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. Last Updated: 07/27/2016

Prodigal Son Returns With Delightful 'Banana'

The opening of a new arts center, the Moscow Salon, not only brought to town the most recent play by one of the world's best playwrights, Slawomir Mrozek, it also marked the return of one of the city's prodigal sons.


After several disastrous projects in Moscow and some time spent cooling his heels in the West, director Roman Kozak is back with a playful interpretation of Mrozek's "Widows," which Kozak rechristened as "Banana" for the Moscow run.


The play, about two widows whose recently deceased husbands had too much in common, was an excellent choice for the young Kozak who, essentially, has found himself in the position of having to stage a hometown comeback.


Mrozek's sublime dramatic simplicity, his crystalline sense of humor, and his intellectual clarity have always made for plays that grab an audience quickly and affect it deeply. "Widows," or "Banana," is blessed with most of the expatriate Polish writer's usual strengths. Furthermore, it has an added gentle warmth that is undoubtedly the result of Mrozek having recently survived a near-death experience.


Supported by a strong team, Kozak captured the play's whimsy and wisdom nicely. He gave free rein to the nonstop (and on-target) skewering of people's vanities and the small talk they hide them behind. But the point was at least as much to savor human foibles as to ridicule them. Thus, the intrusion of death is not so terrible as it is alluring.


Roza and Lotus (played with muted comic timing by Yelena Shanina and Larisa Kuznetsova) are the two widows who start by commiserating in a caf? about their husband's funerals, but soon learn that each was the other's husband's lover. Thanks to their waiter's late delivery of notes from each man, the women learn their husbands died not of food poisoning or a cold, as they had thought. They died, it seems, in a duel.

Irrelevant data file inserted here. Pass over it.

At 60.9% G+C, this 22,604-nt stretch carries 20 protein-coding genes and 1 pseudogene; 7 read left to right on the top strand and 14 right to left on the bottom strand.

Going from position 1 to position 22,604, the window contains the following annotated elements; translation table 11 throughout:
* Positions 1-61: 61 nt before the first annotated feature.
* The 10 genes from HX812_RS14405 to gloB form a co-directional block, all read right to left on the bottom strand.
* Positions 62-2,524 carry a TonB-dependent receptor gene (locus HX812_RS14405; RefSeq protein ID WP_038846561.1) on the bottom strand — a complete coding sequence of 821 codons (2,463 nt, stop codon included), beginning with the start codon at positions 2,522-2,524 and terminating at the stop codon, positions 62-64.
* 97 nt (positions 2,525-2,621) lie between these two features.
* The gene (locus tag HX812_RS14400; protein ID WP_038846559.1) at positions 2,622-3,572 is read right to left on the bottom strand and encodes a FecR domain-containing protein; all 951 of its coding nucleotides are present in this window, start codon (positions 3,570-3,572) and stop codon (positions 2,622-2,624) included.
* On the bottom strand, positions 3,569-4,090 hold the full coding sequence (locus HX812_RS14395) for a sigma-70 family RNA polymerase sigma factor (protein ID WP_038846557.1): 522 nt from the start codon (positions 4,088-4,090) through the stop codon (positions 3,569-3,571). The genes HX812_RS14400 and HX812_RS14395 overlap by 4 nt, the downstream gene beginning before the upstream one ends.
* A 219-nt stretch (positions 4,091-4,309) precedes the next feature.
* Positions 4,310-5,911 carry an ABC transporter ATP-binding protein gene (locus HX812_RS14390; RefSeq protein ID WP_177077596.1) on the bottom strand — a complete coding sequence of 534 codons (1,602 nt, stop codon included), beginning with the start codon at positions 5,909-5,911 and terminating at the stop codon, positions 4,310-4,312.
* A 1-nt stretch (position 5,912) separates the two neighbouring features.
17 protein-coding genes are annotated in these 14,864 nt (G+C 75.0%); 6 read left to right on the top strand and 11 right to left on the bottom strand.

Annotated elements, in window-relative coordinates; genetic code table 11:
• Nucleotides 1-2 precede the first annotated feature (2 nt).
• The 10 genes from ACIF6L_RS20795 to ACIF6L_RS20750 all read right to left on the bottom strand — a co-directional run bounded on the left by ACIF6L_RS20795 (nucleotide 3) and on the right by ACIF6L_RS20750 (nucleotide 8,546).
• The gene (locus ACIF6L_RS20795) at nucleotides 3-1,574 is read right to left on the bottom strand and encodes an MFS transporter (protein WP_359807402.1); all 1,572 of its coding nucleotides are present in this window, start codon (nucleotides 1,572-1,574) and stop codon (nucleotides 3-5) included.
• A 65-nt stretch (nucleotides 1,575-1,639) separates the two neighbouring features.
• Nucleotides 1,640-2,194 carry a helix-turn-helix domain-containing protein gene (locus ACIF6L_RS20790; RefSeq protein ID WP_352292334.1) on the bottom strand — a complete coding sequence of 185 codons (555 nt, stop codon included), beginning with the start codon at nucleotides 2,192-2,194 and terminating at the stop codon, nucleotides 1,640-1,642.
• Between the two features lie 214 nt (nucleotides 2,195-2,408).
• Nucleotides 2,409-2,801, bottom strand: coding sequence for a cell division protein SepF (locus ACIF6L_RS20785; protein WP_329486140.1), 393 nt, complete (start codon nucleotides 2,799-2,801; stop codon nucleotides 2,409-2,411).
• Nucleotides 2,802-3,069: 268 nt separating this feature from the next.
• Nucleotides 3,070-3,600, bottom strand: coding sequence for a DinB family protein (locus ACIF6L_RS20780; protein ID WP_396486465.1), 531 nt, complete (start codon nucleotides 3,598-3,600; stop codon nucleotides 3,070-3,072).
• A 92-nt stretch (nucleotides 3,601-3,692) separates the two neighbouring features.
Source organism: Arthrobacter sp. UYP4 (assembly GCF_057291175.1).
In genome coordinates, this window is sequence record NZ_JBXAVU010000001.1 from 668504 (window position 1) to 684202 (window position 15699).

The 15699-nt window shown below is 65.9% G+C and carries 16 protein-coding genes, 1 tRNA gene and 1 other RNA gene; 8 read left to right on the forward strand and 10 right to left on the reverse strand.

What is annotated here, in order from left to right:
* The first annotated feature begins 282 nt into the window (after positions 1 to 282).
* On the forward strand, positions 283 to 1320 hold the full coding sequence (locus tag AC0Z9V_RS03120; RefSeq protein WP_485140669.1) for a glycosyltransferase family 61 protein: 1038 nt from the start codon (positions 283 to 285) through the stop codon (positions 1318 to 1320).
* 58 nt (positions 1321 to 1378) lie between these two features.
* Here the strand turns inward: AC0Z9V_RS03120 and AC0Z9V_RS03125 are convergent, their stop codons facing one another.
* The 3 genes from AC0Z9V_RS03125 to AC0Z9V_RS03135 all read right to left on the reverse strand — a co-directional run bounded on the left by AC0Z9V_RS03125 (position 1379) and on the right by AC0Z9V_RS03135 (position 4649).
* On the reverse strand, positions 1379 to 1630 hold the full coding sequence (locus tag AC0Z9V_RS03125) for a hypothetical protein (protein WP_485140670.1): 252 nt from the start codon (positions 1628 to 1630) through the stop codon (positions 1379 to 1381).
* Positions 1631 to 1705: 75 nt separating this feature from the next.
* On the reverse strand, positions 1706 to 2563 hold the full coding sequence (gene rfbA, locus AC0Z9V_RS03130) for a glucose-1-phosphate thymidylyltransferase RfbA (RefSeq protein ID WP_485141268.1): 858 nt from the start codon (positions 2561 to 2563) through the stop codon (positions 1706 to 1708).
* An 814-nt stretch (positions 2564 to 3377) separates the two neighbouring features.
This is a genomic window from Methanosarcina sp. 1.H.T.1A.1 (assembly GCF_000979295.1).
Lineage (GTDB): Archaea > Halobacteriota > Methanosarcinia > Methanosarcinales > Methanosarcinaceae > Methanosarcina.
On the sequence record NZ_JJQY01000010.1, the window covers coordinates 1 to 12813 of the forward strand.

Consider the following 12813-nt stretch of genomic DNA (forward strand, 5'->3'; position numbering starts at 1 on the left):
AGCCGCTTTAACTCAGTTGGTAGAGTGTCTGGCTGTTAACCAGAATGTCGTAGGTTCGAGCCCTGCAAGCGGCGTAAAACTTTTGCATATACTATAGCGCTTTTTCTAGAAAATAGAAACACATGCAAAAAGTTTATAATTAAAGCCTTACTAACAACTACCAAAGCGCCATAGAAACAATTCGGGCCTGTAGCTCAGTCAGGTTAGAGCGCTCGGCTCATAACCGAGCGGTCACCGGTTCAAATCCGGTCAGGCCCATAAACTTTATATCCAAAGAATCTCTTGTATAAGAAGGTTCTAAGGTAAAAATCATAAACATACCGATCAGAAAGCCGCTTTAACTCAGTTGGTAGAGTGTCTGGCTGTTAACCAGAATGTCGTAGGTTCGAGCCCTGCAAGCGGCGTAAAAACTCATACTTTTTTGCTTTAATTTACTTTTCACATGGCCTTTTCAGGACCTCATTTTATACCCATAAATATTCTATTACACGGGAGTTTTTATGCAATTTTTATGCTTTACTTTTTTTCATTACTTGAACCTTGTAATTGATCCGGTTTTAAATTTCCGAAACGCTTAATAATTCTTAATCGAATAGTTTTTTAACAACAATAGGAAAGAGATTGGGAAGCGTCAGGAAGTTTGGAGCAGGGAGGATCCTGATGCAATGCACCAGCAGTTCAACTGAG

The action then switches back to the incident which put the two men, Romeo (Maxim Sukhanov) and Tristan (Alexander Baluyev), on a deadly collision course. There, in the same caf?, they encounter a gorgeous, silent woman. But the more each of them pursues her, the more it becomes clear that she is the one pursuing them.


Alla Sigalova, who also choreographed the imaginative dance scenes, is wonderfully vampish as the mysterious figure of death. And Valery Garkalin is superb as the wacky, maybe even god-like waiter who takes sinister joy in getting everything wrong, and whose careless discarding of a banana peel has dire consequences.


Designer Pavel Kaplevich created the airy, beige set consisting of three round tables under huge pineapple-like lamps. Its clean lines and lightly humorous appearance are the ideal environment.


The success of "Banana" is especially satisfying because of the past inconsistencies in its director's 10-year career. Kozak first gained attention in the mid-1980s as an actor and director at the little Chelovek Theater-Studio. But subsequent attempts to go big-time brought him only trouble.


He founded the heralded Fifth Studio at the Chekhov Art Theater in 1990 only to see it flop within a year. Then, he took over as the artistic director at the Stanislavsky Drama Theater in autumn 1991. Ten months later, obsessed by insistent whispers that he was in over his head, he resigned and headed West.


Now, "Banana" suggests that the confidence some showed in Kozak a few years ago was justified. It and the Moscow Salon are an encouraging new beginning.





"Banana"(Banan), a production of the Moscow Salon, plays Jan. 17, 19 and 24 at 7 P.M. at the Hermitage Theater, 3 Karetny Ryad, Hermitage Garden. Tel: 209-2076. Running Time: 1 hour, 50 mins.